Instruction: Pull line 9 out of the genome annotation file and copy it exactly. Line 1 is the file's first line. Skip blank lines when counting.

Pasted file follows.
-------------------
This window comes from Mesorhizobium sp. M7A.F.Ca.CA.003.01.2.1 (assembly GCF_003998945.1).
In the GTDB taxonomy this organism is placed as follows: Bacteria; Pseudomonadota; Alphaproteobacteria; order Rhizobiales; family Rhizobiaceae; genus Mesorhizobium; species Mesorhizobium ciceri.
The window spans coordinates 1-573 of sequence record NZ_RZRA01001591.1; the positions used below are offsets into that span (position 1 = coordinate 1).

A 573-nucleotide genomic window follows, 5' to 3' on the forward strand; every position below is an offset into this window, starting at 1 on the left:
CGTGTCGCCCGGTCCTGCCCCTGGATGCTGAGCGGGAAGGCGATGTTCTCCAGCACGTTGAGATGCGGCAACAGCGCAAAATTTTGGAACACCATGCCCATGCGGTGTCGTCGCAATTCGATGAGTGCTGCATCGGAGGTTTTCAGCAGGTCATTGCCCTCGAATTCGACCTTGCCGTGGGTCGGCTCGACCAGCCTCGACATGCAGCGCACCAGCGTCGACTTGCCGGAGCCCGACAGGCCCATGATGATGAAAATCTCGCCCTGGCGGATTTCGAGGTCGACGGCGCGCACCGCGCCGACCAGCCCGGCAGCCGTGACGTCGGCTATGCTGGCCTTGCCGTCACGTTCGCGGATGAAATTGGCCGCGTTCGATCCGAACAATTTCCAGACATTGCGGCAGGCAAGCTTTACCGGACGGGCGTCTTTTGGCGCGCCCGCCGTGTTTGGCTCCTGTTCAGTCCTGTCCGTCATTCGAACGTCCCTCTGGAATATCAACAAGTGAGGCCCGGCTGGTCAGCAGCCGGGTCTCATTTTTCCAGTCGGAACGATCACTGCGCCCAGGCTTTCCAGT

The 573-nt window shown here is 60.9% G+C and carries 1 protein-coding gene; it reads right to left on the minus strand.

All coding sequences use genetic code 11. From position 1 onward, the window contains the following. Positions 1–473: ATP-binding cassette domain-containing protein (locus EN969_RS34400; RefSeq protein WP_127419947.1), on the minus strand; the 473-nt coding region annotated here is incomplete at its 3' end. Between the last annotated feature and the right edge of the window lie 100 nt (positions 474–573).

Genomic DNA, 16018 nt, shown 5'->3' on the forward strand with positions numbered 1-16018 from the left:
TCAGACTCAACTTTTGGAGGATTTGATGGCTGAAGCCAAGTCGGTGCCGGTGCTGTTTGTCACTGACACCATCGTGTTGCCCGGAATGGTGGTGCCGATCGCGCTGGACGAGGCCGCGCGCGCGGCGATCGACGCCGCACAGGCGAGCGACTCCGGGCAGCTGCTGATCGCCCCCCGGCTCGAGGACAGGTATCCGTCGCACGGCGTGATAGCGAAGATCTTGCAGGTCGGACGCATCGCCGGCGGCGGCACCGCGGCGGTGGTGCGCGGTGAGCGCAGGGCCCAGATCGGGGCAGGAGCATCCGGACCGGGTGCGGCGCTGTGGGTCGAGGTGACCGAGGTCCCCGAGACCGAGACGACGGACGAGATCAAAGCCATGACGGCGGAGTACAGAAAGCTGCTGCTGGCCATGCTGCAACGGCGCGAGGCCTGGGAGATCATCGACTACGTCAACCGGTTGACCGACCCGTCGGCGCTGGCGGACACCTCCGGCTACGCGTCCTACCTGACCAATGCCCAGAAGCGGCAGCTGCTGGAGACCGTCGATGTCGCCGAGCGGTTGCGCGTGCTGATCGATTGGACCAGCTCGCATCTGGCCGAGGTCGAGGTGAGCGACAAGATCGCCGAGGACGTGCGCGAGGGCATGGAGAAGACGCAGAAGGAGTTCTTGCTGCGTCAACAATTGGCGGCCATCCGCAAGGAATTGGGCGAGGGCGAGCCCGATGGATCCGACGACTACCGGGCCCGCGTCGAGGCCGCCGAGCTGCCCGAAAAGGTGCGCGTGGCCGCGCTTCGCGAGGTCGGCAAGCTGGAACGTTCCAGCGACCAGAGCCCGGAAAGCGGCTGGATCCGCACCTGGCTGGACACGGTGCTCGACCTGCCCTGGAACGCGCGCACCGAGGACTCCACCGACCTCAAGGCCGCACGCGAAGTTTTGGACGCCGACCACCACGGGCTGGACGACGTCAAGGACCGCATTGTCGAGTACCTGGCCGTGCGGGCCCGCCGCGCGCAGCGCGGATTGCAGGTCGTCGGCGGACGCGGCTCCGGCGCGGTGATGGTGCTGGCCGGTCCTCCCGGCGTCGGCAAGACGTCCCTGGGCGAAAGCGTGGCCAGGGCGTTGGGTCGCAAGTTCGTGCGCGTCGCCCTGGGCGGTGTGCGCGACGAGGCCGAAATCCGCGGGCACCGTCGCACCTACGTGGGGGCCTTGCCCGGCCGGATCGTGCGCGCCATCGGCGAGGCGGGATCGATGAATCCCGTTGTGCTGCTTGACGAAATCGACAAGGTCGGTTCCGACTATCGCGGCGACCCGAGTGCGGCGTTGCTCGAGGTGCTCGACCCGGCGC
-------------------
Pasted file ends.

TCAGACTCAACTTTTGGAGGATTTGATGGCTGAAGCCAAGTCGGTGCCGGTGCTGTTTGTCACTGACACCATCGTGTTGCCCGGAATGGTGGTGCCGATCGCGCTGGACGAGGCCGCGCGCGCGGCGATCGACGCCGCACAGGCGAGCGACTCCGGGCAGCTGCTGATCGCCCCCCGGCTCGAGGACAGGTATCCGTCGCACGGCGTGATAGCGAAGATCTTGCAGGTCGGACGCATCGCCGGCGGCGGCACCGCGGCGGTGGTGCGCGGTGAGCGCAGGGCCCAGATCGGGGCAGGAGCATCCGGACCGGGTGCGGCGCTGTGGGTCGAGGTGACCGAGGTCCCCGAGACCGAGACGACGGACGAGATCAAAGCCATGACGGCGGAGTACAGAAAGCTGCTGCTGGCCATGCTGCAACGGCGCGAGGCCTGGGAGATCATCGACTACGTCAACCGGTTGACCGACCCGTCGGCGCTGGCGGACACCTCCGGCTACGCGTCCTACCTGACCAATGCCCAGAAGCGGCAGCTGCTGGAGACCGTCGATGTCGCCGAGCGGTTGCGCGTGCTGATCGATTGGACCAGCTCGCATCTGGCCGAGGTCGAGGTGAGCGACAAGATCGCCGAGGACGTGCGCGAGGGCATGGAGAAGACGCAGAAGGAGTTCTTGCTGCGTCAACAATTGGCGGCCATCCGCAAGGAATTGGGCGAGGGCGAGCCCGATGGATCCGACGACTACCGGGCCCGCGTCGAGGCCGCCGAGCTGCCCGAAAAGGTGCGCGTGGCCGCGCTTCGCGAGGTCGGCAAGCTGGAACGTTCCAGCGACCAGAGCCCGGAAAGCGGCTGGATCCGCACCTGGCTGGACACGGTGCTCGACCTGCCCTGGAACGCGCGCACCGAGGACTCCACCGACCTCAAGGCCGCACGCGAAGTTTTGGACGCCGACCACCACGGGCTGGACGACGTCAAGGACCGCATTGTCGAGTACCTGGCCGTGCGGGCCCGCCGCGCGCAGCGCGGATTGCAGGTCGTCGGCGGACGCGGCTCCGGCGCGGTGATGGTGCTGGCCGGTCCTCCCGGCGTCGGCAAGACGTCCCTGGGCGAAAGCGTGGCCAGGGCGTTGGGTCGCAAGTTCGTGCGCGTCGCCCTGGGCGGTGTGCGCGACGAGGCCGAAATCCGCGGGCACCGTCGCACCTACGTGGGGGCCTTGCCCGGCCGGATCGTGCGCGCCATCGGCGAGGCGGGATCGATGAATCCCGTTGTGCTGCTTGACGAAATCGACAAGGTCGGTTCCGACTATCGCGGCGACCCGAGTGCGGCGTTGCTCGAGGTGCTCGACCCGGCGC